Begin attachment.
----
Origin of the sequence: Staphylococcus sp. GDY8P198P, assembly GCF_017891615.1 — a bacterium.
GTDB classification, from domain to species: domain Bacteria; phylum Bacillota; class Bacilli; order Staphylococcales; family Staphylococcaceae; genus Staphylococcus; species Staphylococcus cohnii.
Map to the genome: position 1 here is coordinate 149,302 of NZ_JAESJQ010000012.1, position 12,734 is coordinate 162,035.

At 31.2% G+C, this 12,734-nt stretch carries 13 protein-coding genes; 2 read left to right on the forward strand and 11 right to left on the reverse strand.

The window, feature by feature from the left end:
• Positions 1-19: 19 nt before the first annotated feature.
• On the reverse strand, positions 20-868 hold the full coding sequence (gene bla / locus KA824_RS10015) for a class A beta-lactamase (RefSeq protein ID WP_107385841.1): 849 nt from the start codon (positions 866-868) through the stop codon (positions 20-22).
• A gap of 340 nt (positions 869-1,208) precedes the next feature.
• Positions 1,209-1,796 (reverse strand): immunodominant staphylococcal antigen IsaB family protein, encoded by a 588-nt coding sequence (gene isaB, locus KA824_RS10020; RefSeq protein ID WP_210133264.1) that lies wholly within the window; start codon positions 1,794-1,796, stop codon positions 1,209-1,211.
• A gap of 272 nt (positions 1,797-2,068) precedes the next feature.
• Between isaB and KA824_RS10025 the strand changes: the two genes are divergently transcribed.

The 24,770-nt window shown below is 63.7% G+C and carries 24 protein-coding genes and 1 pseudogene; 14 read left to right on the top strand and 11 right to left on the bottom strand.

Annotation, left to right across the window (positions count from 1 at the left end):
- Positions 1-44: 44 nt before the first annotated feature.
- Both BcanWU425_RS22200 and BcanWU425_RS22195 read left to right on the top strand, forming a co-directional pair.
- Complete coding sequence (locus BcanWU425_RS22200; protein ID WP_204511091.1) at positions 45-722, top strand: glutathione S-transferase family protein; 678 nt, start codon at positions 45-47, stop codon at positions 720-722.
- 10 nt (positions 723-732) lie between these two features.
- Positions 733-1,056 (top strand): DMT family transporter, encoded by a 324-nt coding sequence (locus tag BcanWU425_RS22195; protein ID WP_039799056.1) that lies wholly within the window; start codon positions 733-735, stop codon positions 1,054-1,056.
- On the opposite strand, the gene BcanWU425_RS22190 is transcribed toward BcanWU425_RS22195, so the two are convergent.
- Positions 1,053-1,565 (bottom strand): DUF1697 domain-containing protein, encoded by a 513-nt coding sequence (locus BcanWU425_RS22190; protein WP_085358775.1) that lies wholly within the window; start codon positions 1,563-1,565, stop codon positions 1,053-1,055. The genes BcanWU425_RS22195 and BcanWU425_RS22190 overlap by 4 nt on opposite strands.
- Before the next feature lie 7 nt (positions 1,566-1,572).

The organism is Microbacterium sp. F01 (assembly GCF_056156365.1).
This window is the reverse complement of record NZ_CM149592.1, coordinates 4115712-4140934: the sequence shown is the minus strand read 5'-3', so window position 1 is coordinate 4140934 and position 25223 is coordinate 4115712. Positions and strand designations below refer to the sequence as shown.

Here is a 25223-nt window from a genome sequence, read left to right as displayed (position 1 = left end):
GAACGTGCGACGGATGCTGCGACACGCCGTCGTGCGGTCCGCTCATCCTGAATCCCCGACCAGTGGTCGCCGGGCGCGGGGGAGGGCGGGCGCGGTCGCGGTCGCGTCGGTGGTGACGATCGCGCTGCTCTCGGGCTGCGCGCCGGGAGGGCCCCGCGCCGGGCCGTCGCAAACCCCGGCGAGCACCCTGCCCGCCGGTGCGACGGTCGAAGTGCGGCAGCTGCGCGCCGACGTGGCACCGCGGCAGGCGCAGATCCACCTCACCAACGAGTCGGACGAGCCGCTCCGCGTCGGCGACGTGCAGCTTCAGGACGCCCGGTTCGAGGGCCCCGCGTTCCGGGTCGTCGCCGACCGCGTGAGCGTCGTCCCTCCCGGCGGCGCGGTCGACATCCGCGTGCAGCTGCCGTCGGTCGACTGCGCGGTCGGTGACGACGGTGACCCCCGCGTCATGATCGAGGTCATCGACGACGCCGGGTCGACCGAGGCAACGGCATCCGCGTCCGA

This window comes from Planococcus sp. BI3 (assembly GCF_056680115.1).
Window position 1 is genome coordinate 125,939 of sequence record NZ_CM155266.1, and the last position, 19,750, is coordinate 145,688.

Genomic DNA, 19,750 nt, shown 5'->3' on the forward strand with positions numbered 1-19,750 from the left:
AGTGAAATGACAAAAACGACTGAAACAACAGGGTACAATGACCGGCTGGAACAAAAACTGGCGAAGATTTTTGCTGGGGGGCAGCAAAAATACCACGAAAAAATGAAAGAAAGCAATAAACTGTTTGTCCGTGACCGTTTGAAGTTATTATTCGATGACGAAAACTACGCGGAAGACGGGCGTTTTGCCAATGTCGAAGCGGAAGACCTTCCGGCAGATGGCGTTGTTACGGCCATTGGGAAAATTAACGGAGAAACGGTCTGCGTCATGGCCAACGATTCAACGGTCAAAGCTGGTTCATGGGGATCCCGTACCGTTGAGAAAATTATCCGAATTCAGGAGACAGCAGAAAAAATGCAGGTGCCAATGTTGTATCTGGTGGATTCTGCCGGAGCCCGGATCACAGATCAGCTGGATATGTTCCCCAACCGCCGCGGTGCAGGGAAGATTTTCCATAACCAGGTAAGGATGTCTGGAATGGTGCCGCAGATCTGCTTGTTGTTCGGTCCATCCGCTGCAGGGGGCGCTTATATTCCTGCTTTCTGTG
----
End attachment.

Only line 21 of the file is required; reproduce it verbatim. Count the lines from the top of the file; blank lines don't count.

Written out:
- Before the next feature lie 7 nt (positions 1,566-1,572).